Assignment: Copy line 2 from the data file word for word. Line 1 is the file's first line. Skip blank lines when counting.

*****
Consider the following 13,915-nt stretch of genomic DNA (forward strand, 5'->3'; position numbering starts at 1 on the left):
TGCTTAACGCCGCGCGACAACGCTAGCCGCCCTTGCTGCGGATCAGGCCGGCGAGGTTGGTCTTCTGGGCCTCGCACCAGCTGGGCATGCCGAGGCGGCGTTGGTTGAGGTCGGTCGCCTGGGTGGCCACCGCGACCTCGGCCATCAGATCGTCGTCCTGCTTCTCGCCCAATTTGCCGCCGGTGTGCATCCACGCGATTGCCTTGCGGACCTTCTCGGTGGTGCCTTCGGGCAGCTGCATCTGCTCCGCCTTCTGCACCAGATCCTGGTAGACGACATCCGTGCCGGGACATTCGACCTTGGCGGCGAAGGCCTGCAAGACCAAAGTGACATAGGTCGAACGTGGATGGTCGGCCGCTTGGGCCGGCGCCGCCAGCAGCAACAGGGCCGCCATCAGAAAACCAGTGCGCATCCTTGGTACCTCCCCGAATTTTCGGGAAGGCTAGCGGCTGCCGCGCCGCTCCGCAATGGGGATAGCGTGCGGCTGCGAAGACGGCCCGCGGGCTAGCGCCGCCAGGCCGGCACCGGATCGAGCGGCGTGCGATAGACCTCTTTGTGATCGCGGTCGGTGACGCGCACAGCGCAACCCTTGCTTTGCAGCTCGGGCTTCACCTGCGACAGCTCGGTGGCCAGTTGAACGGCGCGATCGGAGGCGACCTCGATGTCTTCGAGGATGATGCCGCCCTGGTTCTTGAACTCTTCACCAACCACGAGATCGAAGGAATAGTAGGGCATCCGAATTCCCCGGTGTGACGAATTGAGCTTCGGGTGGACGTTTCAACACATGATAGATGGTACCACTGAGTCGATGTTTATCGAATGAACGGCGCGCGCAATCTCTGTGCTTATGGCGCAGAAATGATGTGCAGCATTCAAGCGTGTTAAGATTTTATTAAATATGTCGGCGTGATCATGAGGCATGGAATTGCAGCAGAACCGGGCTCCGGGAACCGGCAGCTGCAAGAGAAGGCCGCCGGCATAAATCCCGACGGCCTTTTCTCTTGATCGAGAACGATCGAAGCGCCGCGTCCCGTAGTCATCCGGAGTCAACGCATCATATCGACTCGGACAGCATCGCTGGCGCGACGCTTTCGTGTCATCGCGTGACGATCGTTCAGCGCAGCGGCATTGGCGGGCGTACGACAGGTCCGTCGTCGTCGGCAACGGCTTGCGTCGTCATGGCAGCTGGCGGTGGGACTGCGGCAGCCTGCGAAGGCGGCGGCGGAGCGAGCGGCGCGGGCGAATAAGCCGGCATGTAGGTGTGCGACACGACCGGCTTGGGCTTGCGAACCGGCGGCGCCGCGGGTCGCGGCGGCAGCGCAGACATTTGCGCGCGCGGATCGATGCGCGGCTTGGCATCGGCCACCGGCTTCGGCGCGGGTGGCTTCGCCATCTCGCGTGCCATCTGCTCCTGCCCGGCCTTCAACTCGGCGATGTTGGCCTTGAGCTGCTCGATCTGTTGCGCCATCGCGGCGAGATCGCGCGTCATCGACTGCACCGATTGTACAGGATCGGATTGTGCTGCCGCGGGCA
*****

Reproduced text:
TGCTTAACGCCGCGCGACAACGCTAGCCGCCCTTGCTGCGGATCAGGCCGGCGAGGTTGGTCTTCTGGGCCTCGCACCAGCTGGGCATGCCGAGGCGGCGTTGGTTGAGGTCGGTCGCCTGGGTGGCCACCGCGACCTCGGCCATCAGATCGTCGTCCTGCTTCTCGCCCAATTTGCCGCCGGTGTGCATCCACGCGATTGCCTTGCGGACCTTCTCGGTGGTGCCTTCGGGCAGCTGCATCTGCTCCGCCTTCTGCACCAGATCCTGGTAGACGACATCCGTGCCGGGACATTCGACCTTGGCGGCGAAGGCCTGCAAGACCAAAGTGACATAGGTCGAACGTGGATGGTCGGCCGCTTGGGCCGGCGCCGCCAGCAGCAACAGGGCCGCCATCAGAAAACCAGTGCGCATCCTTGGTACCTCCCCGAATTTTCGGGAAGGCTAGCGGCTGCCGCGCCGCTCCGCAATGGGGATAGCGTGCGGCTGCGAAGACGGCCCGCGGGCTAGCGCCGCCAGGCCGGCACCGGATCGAGCGGCGTGCGATAGACCTCTTTGTGATCGCGGTCGGTGACGCGCACAGCGCAACCCTTGCTTTGCAGCTCGGGCTTCACCTGCGACAGCTCGGTGGCCAGTTGAACGGCGCGATCGGAGGCGACCTCGATGTCTTCGAGGATGATGCCGCCCTGGTTCTTGAACTCTTCACCAACCACGAGATCGAAGGAATAGTAGGGCATCCGAATTCCCCGGTGTGACGAATTGAGCTTCGGGTGGACGTTTCAACACATGATAGATGGTACCACTGAGTCGATGTTTATCGAATGAACGGCGCGCGCAATCTCTGTGCTTATGGCGCAGAAATGATGTGCAGCATTCAAGCGTGTTAAGATTTTATTAAATATGTCGGCGTGATCATGAGGCATGGAATTGCAGCAGAACCGGGCTCCGGGAACCGGCAGCTGCAAGAGAAGGCCGCCGGCATAAATCCCGACGGCCTTTTCTCTTGATCGAGAACGATCGAAGCGCCGCGTCCCGTAGTCATCCGGAGTCAACGCATCATATCGACTCGGACAGCATCGCTGGCGCGACGCTTTCGTGTCATCGCGTGACGATCGTTCAGCGCAGCGGCATTGGCGGGCGTACGACAGGTCCGTCGTCGTCGGCAACGGCTTGCGTCGTCATGGCAGCTGGCGGTGGGACTGCGGCAGCCTGCGAAGGCGGCGGCGGAGCGAGCGGCGCGGGCGAATAAGCCGGCATGTAGGTGTGCGACACGACCGGCTTGGGCTTGCGAACCGGCGGCGCCGCGGGTCGCGGCGGCAGCGCAGACATTTGCGCGCGCGGATCGATGCGCGGCTTGGCATCGGCCACCGGCTTCGGCGCGGGTGGCTTCGCCATCTCGCGTGCCATCTGCTCCTGCCCGGCCTTCAACTCGGCGATGTTGGCCTTGAGCTGCTCGATCTGTTGCGCCATCGCGGCGAGATCGCGCGTCATCGACTGCACCGATTGTACAGGATCGGATTGTGCTGCCGCGGGCA